“Even thinking about hanging out with people makes all my energy disappear as if some alien’s come and stolen it.” 
“Alien?” 
“Yeah. And speaking of aliens, I’m pretty sure there’s one that’s come and invaded my body. I look back at who I was several months ago and I can hardly recognize the girl any more.”  I wrinkled my nose then took a huge breath and clenched my jaw until my teeth hurt. “I think-” my mind went blank. 
After a full minute, Dad gently prodded, “You think…?” 
I gave him a blank stare. “That’s the problem. I don’t.” 
“You don’t…?”
“Think. I’m not even sure how to think any more. I try to play a piece of music that I mastered as a pre-teen, and my brain laughs at me, mocking my lame efforts.” I gave a half-shrug. “I’m pretty sure I’m going to fail in school this year because there’s no way I can stay awake until school gets out every afternoon and there is absolutely no way in the entire world that I’ll be able to focus on what the teachers are saying.” I clenched my teeth and squeeze my hand until I feel my short fingernails digging into my palm. “And yeah, I know you’ve taught us to look at the positive and that I’m going with a negative attitude right now, but pretty much, I’m so non-me and so non-Emerson right now that I don’t know what to think.” 
“Non-Emerson?” 
“Yeah. I know the rest of you are successful and know just how to think and act and be perfect and all that kind of good stuff, but I can’t keep up any more. It’s too tiring.” 
For the first time in the conversation, I saw a crack that showed worry, not just concern on Dad’s face. “What are you saying, Maddie?” 
Swell. What was I even saying? I put both hands up in the air, one eyebrow cocked. “I don’t know.” 
Dad reached out and took one of my hands, giving it a squeeze. “Listen to me, Madalyn Marie Emerson. You don’t have to be perfect. You don’t have to live up to the expectations of everyone you know or meet. You don’t have to try and conform yourself into who you think we want you to be. You’re an Emerson because you’re my daughter. I love you for who you are. None of my children, you included, have to follow in my footsteps or work with Emerson Airlines in order for me to love and accept them.” Dad gave my nose a light tap. “I’m proud of you, Madalyn. I love you, Madalyn. You’re my daughter and I want the world to know that. I accept you for who you are.”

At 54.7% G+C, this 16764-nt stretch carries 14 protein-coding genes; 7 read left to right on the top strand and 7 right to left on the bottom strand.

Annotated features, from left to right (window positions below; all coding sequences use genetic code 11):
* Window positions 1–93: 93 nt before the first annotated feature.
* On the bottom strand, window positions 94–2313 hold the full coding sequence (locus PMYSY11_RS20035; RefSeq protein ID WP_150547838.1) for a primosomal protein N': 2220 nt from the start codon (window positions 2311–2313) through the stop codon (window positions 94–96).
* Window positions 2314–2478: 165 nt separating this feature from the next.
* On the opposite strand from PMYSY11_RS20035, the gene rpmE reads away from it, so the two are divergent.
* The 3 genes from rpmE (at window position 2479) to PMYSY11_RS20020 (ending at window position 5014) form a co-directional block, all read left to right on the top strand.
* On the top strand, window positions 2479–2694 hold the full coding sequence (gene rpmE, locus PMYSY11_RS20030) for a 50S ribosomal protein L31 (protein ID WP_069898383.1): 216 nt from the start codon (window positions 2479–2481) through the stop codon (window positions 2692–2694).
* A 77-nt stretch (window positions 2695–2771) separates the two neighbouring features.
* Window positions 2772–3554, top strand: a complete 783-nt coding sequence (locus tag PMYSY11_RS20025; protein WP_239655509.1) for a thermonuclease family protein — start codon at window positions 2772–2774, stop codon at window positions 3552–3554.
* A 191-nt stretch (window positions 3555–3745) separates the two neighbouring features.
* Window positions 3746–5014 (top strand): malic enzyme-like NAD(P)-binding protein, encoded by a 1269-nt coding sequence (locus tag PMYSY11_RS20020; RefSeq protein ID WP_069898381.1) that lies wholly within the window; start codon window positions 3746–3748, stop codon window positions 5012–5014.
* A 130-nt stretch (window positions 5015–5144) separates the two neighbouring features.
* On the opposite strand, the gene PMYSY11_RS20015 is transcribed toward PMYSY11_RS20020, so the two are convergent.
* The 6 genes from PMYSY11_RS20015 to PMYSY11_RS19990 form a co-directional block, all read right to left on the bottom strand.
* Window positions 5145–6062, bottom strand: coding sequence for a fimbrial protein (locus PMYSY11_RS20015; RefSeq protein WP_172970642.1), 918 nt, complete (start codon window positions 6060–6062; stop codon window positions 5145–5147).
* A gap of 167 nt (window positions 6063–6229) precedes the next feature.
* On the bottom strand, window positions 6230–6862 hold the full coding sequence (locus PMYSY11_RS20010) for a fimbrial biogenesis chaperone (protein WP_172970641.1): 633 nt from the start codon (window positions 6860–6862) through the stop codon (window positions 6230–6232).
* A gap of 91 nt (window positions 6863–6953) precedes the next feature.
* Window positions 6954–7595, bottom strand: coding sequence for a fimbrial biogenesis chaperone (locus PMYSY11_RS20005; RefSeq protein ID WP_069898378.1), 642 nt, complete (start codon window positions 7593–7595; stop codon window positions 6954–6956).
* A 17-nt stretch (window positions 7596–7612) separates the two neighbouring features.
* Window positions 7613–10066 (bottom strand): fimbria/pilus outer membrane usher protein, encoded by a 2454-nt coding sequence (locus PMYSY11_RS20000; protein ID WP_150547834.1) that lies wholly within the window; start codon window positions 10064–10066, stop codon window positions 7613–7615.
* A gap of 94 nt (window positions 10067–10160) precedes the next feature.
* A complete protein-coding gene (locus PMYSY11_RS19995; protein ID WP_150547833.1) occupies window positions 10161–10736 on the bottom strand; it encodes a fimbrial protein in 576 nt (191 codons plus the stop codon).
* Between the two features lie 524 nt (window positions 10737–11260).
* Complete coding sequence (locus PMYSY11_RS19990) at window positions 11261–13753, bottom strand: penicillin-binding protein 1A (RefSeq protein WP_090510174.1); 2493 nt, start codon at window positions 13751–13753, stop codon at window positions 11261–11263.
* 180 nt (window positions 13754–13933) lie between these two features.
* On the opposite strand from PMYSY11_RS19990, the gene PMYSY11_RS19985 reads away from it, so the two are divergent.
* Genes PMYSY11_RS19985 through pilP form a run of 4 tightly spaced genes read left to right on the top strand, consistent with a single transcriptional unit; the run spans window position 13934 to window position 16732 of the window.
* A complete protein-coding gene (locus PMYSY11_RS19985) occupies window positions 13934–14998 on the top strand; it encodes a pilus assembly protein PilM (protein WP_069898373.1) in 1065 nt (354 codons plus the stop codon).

Well. So much for not crying. 
“And instead of you going to stay at Grandma’s for the week, why don’t you think about coming along with Mom and me to our conference. We’ll be staying in a little fishing village in Maine and you’re welcome to hang out there, where you don’t know anyone so you can be totally by yourself, while Mom and I are in the meetings.” Dad let go of my hand after giving it a final pat. “Of course if you want to go to Grandma’s that’s perfectly fine, too. Salt air, sand and the rolling of the ocean waves might do you good though.” 

2 thoughts on “When Life Hands You Lymes #44

  1. amanda kauffman says:

    wow, wow. i was feeling a little down and out, and that third-to-last paragraph inspired and encouraged me so much. because that is how i feel sometimes, and i know that is how my family views me. thank you so much for your inspiration.

    Like